How Consumers Perceive Video Quality and How to Measure | MediaMelon
At the heart of the debate on how best to improve the quality of video streams for...
Telecine, Brazil’s leading movie streaming operator, is a joint venture of Globo Group with Paramount Pictures, Universal Pictures, Metro-Goldwyn-Mayer and The Walt Disney Company, and also streams content from Sony Pictures and Warner Bros. This case study will introduce Fabio Lima, who manages the Telecine Video Platform, and who selected MediaMelon SmartSight as a solution to some business challenges arising from substantial service growth during the COVID-19 pandemic.
In March, 2020, Telecine went live with MediaMelon SmartSight QBR aka SmartPlay solution. integrated with the Telecine encoding, delivery, and playback workflows, and drove a 42% cut in bandwidth usage while improving viewer quality of experience. The business improvements form this deployment helped Telecine manage the 4x increase in bandwidth during the lockdown associated with the COVID-19 crisis.
The core content in this post case is taken from a MediaMelon webinar during which which Fabio described his experience and the results that SmartPlay delivered. The headline benefit is a significant improvement in objective video quality for the service, contributing to greater customer engagement while saving 42% of bandwidth costs.
You can watch Fabio’s presentation from that webinar in this video - his section starts at the 35:00 mark. Our thanks and appreciation goes to the Telecine team for a collaborative approach to the implementation and their generosity and sharing the results achieved.
By way of introduction, SmartSight QBR aka SmartPlay is a streaming optimization solution that can reduce video service bandwidth costs by 35% or more while improving iMOS objective measures of consumer QoE. Even better, the solution works within any existing ABR content encoding/delivery workflow—including integration with existing device video players. Improvements can be achieved - as discussed in the presentation - even in workflows that have deployed content-adaptive encoding (also called per-title encoding).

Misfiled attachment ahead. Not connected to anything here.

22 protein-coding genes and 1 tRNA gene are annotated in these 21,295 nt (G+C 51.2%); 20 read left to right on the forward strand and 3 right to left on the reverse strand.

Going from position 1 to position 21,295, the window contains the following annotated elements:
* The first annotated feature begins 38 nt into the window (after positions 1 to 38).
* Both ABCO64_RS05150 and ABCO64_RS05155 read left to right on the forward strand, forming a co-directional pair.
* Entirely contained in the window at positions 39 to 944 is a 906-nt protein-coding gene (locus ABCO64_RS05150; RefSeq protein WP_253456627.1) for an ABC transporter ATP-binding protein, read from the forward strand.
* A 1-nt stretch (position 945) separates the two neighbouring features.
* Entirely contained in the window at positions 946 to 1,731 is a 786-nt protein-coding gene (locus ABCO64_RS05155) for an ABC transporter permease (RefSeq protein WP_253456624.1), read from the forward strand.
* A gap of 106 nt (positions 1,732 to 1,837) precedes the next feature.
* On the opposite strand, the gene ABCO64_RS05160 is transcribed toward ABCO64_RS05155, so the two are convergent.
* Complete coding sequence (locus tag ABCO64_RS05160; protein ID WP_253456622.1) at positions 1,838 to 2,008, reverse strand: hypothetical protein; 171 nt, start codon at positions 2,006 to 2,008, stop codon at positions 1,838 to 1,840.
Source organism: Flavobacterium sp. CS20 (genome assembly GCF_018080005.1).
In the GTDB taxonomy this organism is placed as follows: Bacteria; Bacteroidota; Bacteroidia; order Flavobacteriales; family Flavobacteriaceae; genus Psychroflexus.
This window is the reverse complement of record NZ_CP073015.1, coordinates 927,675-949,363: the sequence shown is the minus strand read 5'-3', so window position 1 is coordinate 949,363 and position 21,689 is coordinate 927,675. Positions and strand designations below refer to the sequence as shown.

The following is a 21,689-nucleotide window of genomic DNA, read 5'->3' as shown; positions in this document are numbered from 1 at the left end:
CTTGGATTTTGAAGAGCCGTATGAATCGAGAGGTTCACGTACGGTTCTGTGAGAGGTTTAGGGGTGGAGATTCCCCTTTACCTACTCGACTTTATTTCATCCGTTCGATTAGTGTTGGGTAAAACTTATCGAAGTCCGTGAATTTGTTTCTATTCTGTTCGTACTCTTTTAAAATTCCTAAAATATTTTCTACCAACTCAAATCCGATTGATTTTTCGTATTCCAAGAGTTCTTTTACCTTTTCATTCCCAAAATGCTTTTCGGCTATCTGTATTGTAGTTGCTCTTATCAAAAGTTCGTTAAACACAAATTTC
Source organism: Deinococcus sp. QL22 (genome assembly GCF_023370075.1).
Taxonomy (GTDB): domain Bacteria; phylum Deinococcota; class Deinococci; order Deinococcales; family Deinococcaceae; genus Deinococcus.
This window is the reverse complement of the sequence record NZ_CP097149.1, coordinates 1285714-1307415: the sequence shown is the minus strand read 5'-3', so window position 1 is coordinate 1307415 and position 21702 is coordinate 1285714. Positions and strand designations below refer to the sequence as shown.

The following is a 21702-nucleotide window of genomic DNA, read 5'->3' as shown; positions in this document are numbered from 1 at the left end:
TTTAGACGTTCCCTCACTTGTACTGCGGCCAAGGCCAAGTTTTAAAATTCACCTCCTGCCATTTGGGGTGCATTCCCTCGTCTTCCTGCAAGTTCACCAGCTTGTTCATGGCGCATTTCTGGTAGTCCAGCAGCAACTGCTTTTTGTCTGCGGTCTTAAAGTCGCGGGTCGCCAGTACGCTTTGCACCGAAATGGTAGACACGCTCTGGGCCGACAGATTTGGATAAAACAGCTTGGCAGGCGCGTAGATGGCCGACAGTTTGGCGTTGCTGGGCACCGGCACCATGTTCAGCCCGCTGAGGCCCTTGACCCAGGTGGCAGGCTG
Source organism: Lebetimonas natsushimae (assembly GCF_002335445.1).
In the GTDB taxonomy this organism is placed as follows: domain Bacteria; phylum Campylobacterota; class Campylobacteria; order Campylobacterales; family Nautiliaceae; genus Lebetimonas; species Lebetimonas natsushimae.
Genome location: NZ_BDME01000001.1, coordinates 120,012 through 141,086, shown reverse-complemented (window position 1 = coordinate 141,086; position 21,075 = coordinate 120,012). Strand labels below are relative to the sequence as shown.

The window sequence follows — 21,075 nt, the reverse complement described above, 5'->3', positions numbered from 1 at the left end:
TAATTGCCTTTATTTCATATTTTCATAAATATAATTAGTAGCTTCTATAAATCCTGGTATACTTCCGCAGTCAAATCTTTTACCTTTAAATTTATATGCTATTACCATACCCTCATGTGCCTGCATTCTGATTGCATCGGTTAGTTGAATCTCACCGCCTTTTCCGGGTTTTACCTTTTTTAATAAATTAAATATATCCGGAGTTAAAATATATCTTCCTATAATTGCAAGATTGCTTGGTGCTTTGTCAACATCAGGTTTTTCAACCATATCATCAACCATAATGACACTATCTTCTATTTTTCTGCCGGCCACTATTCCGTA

It's interesting to start by understanding Telecine’s operational goals. By way of background, Telecine replaced its CEO in 2018 and implemented development squads as defined in Spotify’s Agile Scaling Model. They also implemented some very aggressive “stretch” goals as shown in Figure 2, including dropping the re-buffering ratio from 1.4% to 0.65%, lowering the startup time for 14 seconds to 3 seconds, and cutting the platform operational cost in half.
One of the primary motivators for selecting additional optimization tools was to achieve the final goal of cutting platform costs in half.
It's also useful to understand Telecine’s operating environment (Figure 3). As mentioned, Telecine is owned by the Globosat division of Brazilian conglomerate Grupo Globo in conjunction with several Hollywood studios. Globo also runs multiple linear broadcast channels and acquires all content that plays on Telecine. Before handing the content off to Telecine, Globo performs a variety of quality assurance checks to validate that the media meets their standards, and makes sure that subtitling and the necessary language tracks are available for the contents.
After QA, all media goes to Comcast which encodes and packages the video using AWS Elemental MediaConvert and publishes and delivers to Telecine subscribers via the Akamai CDN. Telecine uses the Bitmovin player for Web (subscribers watching on computers via browsers), plus Android, and iOS viewers, which comprises about 50% of all sessions.